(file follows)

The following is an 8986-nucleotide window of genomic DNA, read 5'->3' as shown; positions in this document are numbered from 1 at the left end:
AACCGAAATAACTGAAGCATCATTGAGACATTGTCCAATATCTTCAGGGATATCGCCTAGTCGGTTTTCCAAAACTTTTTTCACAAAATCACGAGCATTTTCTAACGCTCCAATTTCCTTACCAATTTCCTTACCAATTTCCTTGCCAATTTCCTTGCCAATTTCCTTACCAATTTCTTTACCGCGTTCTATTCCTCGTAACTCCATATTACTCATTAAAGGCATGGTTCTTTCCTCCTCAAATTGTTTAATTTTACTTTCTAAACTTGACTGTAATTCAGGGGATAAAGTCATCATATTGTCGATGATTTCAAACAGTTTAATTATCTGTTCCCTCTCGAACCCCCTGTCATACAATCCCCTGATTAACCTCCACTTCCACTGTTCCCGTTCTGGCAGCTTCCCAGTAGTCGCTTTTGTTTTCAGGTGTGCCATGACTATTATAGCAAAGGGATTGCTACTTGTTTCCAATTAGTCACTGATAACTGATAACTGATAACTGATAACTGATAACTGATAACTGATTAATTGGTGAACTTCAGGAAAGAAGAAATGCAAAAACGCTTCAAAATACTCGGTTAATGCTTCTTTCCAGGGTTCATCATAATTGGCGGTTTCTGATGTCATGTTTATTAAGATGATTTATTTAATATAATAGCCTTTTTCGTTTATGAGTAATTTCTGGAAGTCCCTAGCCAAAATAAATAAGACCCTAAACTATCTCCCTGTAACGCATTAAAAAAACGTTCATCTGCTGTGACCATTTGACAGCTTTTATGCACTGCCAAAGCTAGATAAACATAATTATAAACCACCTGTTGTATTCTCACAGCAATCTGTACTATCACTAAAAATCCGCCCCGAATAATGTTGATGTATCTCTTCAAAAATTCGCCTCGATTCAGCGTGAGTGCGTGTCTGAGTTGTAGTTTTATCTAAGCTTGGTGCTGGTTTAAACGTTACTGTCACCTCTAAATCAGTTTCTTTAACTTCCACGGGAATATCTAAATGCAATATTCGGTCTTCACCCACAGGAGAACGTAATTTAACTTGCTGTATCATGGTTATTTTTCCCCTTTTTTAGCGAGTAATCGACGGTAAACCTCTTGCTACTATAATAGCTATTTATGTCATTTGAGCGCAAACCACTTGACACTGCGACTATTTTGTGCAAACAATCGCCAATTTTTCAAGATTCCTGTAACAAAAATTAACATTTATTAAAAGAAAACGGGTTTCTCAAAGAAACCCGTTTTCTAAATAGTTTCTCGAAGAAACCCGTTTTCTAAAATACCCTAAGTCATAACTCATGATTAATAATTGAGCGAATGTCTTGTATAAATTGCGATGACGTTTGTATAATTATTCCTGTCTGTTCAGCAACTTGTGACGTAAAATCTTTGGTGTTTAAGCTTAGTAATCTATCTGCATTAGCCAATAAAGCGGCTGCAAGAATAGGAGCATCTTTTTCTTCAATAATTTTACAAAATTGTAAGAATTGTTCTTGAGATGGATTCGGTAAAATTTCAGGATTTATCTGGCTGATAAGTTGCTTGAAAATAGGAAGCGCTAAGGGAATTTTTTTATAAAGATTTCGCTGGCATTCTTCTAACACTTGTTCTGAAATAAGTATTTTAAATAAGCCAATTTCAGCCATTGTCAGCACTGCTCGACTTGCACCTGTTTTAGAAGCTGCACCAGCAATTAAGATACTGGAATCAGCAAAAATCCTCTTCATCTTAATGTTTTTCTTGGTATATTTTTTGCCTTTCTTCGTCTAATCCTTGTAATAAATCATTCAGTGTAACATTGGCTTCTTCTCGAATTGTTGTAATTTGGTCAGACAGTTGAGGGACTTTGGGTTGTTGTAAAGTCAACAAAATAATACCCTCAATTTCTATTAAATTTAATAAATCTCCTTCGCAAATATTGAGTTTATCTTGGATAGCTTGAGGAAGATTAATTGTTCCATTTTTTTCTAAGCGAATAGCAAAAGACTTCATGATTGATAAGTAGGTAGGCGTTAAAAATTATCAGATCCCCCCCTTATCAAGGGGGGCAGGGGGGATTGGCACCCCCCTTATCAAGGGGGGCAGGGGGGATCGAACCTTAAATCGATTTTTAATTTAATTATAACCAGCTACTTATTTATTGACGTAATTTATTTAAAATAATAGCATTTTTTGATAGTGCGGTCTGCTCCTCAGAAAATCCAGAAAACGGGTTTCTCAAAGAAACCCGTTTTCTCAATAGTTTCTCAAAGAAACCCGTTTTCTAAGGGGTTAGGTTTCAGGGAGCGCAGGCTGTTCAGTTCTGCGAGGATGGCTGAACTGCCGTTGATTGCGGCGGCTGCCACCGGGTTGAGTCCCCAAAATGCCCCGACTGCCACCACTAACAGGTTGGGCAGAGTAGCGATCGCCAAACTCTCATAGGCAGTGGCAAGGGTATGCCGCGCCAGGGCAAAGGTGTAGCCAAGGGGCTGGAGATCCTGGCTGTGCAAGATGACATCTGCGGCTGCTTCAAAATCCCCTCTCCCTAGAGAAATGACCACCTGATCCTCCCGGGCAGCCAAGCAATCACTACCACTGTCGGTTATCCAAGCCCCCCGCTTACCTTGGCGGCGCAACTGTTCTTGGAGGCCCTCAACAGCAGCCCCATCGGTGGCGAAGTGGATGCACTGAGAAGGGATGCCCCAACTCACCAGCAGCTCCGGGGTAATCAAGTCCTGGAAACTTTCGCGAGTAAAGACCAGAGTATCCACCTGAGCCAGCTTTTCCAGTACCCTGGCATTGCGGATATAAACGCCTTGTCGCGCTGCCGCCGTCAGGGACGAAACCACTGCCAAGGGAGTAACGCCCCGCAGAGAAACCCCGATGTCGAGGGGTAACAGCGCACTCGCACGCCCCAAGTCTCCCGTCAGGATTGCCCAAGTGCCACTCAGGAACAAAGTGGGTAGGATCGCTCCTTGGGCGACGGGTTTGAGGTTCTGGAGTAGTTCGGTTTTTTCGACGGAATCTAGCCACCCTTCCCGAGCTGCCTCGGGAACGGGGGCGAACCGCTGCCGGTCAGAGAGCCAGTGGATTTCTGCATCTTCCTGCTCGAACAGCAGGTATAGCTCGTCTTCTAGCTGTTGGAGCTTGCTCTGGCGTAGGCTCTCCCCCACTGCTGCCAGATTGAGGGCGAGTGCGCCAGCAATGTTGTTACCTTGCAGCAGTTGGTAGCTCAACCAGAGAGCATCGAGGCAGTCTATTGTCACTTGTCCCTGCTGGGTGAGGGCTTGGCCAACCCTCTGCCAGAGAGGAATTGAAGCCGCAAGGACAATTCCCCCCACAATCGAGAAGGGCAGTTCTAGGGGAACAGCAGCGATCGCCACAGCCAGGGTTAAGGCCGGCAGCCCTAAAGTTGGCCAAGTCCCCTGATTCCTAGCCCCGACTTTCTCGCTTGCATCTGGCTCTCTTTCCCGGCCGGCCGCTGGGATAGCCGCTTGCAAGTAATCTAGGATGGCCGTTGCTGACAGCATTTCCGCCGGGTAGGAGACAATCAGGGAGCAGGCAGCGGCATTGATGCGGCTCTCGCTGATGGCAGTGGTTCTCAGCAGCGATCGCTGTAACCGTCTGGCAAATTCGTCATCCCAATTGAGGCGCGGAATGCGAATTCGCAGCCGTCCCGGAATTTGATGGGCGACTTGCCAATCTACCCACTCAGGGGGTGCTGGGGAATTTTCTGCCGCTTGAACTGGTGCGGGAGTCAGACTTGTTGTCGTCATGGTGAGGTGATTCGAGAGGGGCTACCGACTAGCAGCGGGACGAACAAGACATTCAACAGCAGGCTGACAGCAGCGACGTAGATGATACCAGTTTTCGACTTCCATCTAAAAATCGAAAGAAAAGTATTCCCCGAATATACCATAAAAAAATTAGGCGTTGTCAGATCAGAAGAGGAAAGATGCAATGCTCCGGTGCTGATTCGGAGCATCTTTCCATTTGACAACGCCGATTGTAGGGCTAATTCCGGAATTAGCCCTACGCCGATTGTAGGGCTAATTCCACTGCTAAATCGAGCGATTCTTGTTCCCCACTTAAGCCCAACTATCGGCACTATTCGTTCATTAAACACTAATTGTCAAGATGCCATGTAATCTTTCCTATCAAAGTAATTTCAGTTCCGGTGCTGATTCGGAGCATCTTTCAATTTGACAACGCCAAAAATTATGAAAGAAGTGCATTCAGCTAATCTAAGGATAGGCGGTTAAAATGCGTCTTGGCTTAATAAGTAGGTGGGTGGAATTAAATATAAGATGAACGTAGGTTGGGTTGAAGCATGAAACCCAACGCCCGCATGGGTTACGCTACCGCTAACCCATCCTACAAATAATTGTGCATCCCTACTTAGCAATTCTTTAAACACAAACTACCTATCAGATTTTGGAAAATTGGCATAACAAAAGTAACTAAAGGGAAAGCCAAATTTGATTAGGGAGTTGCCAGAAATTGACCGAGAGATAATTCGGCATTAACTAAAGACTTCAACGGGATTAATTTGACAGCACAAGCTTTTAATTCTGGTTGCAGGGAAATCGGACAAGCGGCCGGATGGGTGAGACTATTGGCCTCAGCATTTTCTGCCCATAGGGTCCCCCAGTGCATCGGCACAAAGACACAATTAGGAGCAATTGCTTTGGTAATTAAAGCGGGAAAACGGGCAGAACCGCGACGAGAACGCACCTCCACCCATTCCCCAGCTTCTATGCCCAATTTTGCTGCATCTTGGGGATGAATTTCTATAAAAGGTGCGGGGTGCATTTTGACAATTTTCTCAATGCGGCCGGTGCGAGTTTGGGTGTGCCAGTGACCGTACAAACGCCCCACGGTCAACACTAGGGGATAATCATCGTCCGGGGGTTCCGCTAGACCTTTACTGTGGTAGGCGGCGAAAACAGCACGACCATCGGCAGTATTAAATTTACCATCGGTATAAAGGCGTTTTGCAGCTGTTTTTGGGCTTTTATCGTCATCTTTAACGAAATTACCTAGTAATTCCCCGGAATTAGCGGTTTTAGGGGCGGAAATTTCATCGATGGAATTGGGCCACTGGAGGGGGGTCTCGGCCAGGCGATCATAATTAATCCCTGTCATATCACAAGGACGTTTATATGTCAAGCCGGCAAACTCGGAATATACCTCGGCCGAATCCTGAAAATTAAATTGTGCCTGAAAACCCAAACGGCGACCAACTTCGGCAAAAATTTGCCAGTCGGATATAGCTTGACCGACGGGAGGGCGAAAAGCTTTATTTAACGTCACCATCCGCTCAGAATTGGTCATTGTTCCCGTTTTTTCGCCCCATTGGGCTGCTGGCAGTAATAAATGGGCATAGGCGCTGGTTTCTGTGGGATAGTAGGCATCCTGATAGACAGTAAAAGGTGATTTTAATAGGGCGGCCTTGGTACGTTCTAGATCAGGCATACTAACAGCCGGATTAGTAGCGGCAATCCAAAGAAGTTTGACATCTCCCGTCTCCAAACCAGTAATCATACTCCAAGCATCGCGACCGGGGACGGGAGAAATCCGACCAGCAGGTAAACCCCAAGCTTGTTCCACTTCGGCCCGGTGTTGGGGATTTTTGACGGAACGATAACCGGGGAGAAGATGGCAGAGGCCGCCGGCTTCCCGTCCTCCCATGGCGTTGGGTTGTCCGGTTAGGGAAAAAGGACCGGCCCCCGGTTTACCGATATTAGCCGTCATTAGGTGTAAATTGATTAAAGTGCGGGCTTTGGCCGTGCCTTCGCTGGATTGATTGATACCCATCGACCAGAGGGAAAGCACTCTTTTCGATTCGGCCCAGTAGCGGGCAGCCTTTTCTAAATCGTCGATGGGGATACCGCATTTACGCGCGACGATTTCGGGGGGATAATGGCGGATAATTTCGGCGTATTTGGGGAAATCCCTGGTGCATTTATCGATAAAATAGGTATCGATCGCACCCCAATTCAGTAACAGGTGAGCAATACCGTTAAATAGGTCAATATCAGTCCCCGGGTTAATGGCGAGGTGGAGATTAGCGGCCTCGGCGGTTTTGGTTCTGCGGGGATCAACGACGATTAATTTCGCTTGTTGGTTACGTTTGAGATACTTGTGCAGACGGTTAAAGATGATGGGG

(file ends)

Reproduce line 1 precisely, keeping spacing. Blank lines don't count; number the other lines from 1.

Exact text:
The following is an 8986-nucleotide window of genomic DNA, read 5'->3' as shown; positions in this document are numbered from 1 at the left end: